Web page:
Depicting with shocking frankness the homicidal tendencies of the Russian regime under Stalin, Iannucci makes a farce out of terrifying historical figures. The ineptitude of these characters, who scramble to maintain stability in the government following Stalin’s untimely death, is crafted with brilliant wit. The prime example of this is a scene involving a meeting of the ruling minds, which is one of the most dryly funny scenes put to film in the last few years.
12. Minding the Gap
Bing Liu’s Minding the Gap may be, for me, the biggest surprise of 2018. The premise of Minding the Gap is not something that would normally draw me in. A chronicle of teenage skaters skating through their formative years is not inherently compelling to me. But Minding the Gap is much more than its premise. It is a great skate film that also delves into the psyches of its skaters. These teens skateboard for specific reasons, and how Liu extracts these narratives is compelling.
In a sense, Bing Liu is making a courageous film. He is potentially alienating himself from his longtime friends, as he depicts them with no sugar-coating whatsoever. At the same time, he does not shy away from his own story. He puts himself, and his mother, out there on the table for the sake of his film. What results is the most honest documentary of the year.
Steve McQueen is a great director. Each of his films shows an adept understanding of the cinematic craft, and each of these films have distinct stylistic personalities. With Widows, he presents a genre film that works both as a genre film and as a drama on a loftier level than a mere genre film. He has a lot to say, and this discourse happens around the central heist conceit. Neither element clashes with the other. It is both a good action film and a good ensemble drama.
What allows this combination to work so smoothly is the cast. Viola Davis, Elizabeth Debicki, Brian Tyree Henry, Daniel Kaluuya, Michelle Rodriguez, Cynthia Erivo, etc., etc. They are all great performers who perform great together. Widows is an exciting film that is worth multiple viewings.
Spike Lee’s Blackklansman is a film that sticks with you. It is so jam-packed with energy and passion that it is hard to completely absorb it in the moment. But it is a high point in Lee’s prolific career, and it is a film worthy of multiple revisits. Sharply funny but brutally honest about its frustrations, the film is both energizing and disturbing.
The two moments in Blackkklansman that stand out to me most also illustrate its power. The first depicts, in tableau, a series of black faces looking on in empowered awe at a Kwame Ture speech. The second depicts, conversely, the grotesque hatred spewed forth by members of the KKK during a screening of The Birth of a Nation. The two sequences are polar opposites, and both illustrate two vastly different tonal positions. Yet both are equally impactful. Throughout Blackkklansman, Lee oscillates tone in a way that shouldn’t quite work, but by the end it all feels complete and tonally coherent.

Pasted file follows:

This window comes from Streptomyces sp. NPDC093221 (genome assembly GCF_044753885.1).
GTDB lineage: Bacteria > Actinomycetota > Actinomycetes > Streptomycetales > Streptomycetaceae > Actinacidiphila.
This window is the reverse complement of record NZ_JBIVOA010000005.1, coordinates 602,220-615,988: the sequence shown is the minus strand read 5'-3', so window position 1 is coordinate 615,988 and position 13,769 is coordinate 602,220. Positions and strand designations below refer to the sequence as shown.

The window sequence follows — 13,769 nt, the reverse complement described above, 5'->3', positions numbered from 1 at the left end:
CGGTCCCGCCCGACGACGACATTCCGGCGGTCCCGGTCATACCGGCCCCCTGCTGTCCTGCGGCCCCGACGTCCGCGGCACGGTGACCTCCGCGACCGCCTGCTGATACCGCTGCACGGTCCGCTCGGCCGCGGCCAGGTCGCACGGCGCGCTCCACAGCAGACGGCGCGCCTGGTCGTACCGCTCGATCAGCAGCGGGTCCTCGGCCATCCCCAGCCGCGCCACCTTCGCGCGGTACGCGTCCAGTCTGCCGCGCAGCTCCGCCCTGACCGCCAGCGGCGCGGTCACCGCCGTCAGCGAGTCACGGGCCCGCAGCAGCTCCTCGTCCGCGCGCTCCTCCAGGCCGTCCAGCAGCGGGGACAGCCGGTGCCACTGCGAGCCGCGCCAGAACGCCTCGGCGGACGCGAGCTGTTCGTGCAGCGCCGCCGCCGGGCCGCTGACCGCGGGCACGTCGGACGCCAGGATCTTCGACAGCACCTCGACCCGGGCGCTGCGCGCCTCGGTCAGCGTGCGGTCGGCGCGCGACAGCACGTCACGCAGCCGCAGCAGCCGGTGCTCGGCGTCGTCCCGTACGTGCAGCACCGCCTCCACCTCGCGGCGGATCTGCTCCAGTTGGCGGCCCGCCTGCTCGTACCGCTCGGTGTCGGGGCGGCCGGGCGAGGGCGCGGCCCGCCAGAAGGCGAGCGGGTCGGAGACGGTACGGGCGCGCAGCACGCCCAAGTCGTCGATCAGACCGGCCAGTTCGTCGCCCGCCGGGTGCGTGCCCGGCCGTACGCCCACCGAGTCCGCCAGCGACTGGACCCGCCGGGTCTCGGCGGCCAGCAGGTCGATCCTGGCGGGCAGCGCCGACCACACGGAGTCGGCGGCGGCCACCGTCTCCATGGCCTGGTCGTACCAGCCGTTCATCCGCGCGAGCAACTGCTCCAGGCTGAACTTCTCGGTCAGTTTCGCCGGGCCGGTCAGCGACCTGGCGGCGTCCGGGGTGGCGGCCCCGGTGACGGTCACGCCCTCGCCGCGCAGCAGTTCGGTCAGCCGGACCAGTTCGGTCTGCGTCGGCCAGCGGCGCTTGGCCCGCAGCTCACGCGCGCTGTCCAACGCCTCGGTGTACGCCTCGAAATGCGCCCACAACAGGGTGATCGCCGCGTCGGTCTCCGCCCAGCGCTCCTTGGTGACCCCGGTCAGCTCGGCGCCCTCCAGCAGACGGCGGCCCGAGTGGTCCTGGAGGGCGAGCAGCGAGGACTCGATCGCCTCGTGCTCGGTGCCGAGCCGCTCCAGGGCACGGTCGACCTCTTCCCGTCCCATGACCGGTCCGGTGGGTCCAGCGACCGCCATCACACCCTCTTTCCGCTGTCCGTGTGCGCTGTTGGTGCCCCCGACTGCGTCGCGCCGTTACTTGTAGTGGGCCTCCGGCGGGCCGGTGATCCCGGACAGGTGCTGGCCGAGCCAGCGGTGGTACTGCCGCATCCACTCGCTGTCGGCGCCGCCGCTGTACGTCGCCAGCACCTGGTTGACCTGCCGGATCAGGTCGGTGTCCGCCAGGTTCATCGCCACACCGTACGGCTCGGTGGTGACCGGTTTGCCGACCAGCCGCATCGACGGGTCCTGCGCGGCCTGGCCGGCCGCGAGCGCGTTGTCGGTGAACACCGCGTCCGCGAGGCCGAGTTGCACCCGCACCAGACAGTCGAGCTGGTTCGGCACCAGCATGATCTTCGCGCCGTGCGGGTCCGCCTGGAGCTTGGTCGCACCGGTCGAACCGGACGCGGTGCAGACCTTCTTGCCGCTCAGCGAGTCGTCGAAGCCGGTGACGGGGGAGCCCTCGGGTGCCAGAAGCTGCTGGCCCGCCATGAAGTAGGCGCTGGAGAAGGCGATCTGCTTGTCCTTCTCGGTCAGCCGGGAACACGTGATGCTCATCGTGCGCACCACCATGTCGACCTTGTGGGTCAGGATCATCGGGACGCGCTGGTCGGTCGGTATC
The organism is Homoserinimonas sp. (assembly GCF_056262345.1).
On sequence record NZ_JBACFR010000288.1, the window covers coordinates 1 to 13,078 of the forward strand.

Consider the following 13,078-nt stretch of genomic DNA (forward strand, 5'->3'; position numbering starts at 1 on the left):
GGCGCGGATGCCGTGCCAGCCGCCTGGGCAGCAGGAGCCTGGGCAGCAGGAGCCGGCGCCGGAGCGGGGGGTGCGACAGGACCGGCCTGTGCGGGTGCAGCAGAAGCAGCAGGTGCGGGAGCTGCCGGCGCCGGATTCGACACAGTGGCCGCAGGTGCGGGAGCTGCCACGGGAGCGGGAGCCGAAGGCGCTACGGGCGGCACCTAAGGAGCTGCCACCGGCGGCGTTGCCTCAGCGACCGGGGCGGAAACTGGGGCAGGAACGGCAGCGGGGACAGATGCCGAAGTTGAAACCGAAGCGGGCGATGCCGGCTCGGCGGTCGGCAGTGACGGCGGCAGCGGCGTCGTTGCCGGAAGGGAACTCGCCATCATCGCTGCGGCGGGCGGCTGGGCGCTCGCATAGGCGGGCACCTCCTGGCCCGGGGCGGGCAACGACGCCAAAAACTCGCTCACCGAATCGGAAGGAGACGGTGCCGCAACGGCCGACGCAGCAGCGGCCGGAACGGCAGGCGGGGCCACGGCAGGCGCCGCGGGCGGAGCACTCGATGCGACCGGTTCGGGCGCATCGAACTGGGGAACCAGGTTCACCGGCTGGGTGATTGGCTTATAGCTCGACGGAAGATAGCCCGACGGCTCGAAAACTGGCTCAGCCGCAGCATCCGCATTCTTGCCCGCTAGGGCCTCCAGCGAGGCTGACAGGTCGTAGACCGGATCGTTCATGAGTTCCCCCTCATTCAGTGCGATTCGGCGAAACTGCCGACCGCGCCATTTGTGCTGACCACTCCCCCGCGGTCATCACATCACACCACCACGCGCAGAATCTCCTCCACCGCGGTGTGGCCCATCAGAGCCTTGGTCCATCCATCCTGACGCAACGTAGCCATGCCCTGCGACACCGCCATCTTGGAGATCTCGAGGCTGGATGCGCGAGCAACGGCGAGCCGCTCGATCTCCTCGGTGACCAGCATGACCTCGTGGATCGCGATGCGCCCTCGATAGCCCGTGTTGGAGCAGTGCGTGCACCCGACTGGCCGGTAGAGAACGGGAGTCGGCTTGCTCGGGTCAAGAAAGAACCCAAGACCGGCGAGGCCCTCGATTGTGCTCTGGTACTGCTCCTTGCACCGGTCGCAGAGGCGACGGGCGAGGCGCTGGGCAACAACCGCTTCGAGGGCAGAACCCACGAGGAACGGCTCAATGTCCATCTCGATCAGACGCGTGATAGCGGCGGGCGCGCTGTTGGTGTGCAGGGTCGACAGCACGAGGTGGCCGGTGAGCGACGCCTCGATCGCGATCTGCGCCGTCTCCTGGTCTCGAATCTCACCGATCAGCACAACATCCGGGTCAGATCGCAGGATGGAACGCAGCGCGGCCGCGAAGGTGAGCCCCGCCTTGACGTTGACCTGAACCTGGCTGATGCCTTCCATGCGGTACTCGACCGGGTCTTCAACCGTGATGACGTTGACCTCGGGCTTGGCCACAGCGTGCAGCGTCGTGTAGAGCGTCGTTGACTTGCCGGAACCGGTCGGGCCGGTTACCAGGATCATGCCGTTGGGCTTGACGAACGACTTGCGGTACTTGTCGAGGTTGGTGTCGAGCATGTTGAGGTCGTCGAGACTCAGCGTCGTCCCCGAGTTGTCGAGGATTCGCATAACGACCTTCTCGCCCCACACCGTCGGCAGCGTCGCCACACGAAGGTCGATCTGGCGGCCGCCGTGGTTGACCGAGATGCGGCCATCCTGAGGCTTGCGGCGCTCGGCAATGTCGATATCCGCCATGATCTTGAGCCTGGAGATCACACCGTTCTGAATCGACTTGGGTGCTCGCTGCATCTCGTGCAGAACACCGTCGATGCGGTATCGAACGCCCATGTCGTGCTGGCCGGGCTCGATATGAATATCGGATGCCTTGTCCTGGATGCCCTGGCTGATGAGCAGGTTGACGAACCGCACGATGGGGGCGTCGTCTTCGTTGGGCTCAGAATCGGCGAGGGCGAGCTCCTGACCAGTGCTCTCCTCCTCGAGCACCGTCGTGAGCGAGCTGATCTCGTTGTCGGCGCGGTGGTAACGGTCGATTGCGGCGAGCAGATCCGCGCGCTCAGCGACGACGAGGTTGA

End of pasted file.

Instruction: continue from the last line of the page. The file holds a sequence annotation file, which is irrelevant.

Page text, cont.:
9. If Beale Street Could Talk
Barry Jenkins’ follow-up to Moonlight is not as spell-binding of an experience. But If Beale Street Could Talk is still a measured, gorgeous portrait of 1970s Harlem life. At the same time, it is a heart-breaking indictment of the justice system told through the poignant voice of James Baldwin.
Beale Street is sensitive without being sentimental, brutal without being maudlin, poignant without being pretentious. It is an emotional high point in 2018 cinema, and the careful construction of its world is a testament to Jenkins’ power as a director. The production design, the costuming, the color palettes. They all add up to a beautiful whole. And the acting ensemble is all giving the best work of their careers.
There is something ethereal and haunting about Lee Chang-dong’s Burning. It is a mystery housed inside a character study, and its plot never feels settled. The resolution doesn’t seem to be enough. The narrative never seems complete. And that is the majesty of Burning. It is gripping and moody. It is not completely other-worldly, but something always feels off.
The mood is complemented by the acting from the three leads—Yoo Ah-in, Jun Jong-seo, and Steven Yeun—who all give wholly engrossing performances. Burning may not leave you entirely satisfied in the end, but that lack of satisfaction is part of what makes it so compelling.
7. Private Life
There is something so effortlessly natural about Tamara Jenkins’ Private Life. It is not some grand aesthetic piece (see: The Favourite). No, it manages to be cinematically appealing without resorting to grand cinematic gestures. And that is a refreshing change of pace.
Kathryn Hahn gives the performance of her career in Private Life, but that wouldn’t be immediately apparent while watching. Again, this is because it is so effortless. Hahn has an astonishing range as a performer, and she uses tools from across this spectrum to create a beautiful character. Hers may be my single favorite acting performance of the year.
Hirokazu Kore-eda’s Shoplifters is a moving film about how humanity can be found in the most overlooked places. It is a beautiful film with a phenomenal cast. Heart-breaking and unpredictable, Shoplifters sends you on an emotional journey that you won’t soon forget.